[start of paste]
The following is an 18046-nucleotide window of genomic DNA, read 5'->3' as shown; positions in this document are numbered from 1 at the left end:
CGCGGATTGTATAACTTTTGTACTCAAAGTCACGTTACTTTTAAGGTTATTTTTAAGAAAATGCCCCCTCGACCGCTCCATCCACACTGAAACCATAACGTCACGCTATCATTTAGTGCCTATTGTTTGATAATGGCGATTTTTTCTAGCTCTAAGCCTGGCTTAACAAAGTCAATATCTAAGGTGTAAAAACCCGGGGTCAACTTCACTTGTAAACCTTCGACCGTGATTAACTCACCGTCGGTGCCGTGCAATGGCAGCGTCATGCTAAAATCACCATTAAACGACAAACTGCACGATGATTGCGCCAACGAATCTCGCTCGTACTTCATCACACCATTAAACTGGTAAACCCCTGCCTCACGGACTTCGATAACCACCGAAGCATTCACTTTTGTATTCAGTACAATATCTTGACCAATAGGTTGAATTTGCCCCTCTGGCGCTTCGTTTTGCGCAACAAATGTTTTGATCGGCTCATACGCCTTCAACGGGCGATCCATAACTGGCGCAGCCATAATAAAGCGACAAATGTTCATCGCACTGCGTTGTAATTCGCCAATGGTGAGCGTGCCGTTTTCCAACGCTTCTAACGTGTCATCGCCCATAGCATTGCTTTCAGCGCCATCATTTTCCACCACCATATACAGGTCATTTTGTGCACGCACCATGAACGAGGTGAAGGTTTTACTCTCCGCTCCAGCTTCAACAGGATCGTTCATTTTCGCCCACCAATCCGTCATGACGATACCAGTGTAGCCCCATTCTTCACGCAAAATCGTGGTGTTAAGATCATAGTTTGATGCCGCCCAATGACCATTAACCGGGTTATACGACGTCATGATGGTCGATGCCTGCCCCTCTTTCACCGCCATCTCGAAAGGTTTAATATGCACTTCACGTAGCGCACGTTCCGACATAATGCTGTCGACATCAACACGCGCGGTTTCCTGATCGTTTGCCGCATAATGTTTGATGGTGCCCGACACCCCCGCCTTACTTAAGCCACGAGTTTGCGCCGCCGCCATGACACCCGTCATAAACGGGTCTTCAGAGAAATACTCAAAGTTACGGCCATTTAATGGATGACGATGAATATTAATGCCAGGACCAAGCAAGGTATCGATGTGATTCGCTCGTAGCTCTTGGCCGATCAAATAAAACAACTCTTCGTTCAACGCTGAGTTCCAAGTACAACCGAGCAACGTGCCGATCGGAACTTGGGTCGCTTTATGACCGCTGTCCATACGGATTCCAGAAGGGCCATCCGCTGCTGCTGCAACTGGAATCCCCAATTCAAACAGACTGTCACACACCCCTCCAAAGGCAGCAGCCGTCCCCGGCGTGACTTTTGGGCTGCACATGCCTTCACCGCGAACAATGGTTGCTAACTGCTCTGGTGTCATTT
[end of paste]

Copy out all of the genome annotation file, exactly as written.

The following is an 18046-nucleotide window of genomic DNA, read 5'->3' as shown; positions in this document are numbered from 1 at the left end:
CGCGGATTGTATAACTTTTGTACTCAAAGTCACGTTACTTTTAAGGTTATTTTTAAGAAAATGCCCCCTCGACCGCTCCATCCACACTGAAACCATAACGTCACGCTATCATTTAGTGCCTATTGTTTGATAATGGCGATTTTTTCTAGCTCTAAGCCTGGCTTAACAAAGTCAATATCTAAGGTGTAAAAACCCGGGGTCAACTTCACTTGTAAACCTTCGACCGTGATTAACTCACCGTCGGTGCCGTGCAATGGCAGCGTCATGCTAAAATCACCATTAAACGACAAACTGCACGATGATTGCGCCAACGAATCTCGCTCGTACTTCATCACACCATTAAACTGGTAAACCCCTGCCTCACGGACTTCGATAACCACCGAAGCATTCACTTTTGTATTCAGTACAATATCTTGACCAATAGGTTGAATTTGCCCCTCTGGCGCTTCGTTTTGCGCAACAAATGTTTTGATCGGCTCATACGCCTTCAACGGGCGATCCATAACTGGCGCAGCCATAATAAAGCGACAAATGTTCATCGCACTGCGTTGTAATTCGCCAATGGTGAGCGTGCCGTTTTCCAACGCTTCTAACGTGTCATCGCCCATAGCATTGCTTTCAGCGCCATCATTTTCCACCACCATATACAGGTCATTTTGTGCACGCACCATGAACGAGGTGAAGGTTTTACTCTCCGCTCCAGCTTCAACAGGATCGTTCATTTTCGCCCACCAATCCGTCATGACGATACCAGTGTAGCCCCATTCTTCACGCAAAATCGTGGTGTTAAGATCATAGTTTGATGCCGCCCAATGACCATTAACCGGGTTATACGACGTCATGATGGTCGATGCCTGCCCCTCTTTCACCGCCATCTCGAAAGGTTTAATATGCACTTCACGTAGCGCACGTTCCGACATAATGCTGTCGACATCAACACGCGCGGTTTCCTGATCGTTTGCCGCATAATGTTTGATGGTGCCCGACACCCCCGCCTTACTTAAGCCACGAGTTTGCGCCGCCGCCATGACACCCGTCATAAACGGGTCTTCAGAGAAATACTCAAAGTTACGGCCATTTAATGGATGACGATGAATATTAATGCCAGGACCAAGCAAGGTATCGATGTGATTCGCTCGTAGCTCTTGGCCGATCAAATAAAACAACTCTTCGTTCAACGCTGAGTTCCAAGTACAACCGAGCAACGTGCCGATCGGAACTTGGGTCGCTTTATGACCGCTGTCCATACGGATTCCAGAAGGGCCATCCGCTGCTGCTGCAACTGGAATCCCCAATTCAAACAGACTGTCACACACCCCTCCAAAGGCAGCAGCCGTCCCCGGCGTGACTTTTGGGCTGCACATGCCTTCACCGCGAACAATGGTTGCTAACTGCTCTGGTGTCATTT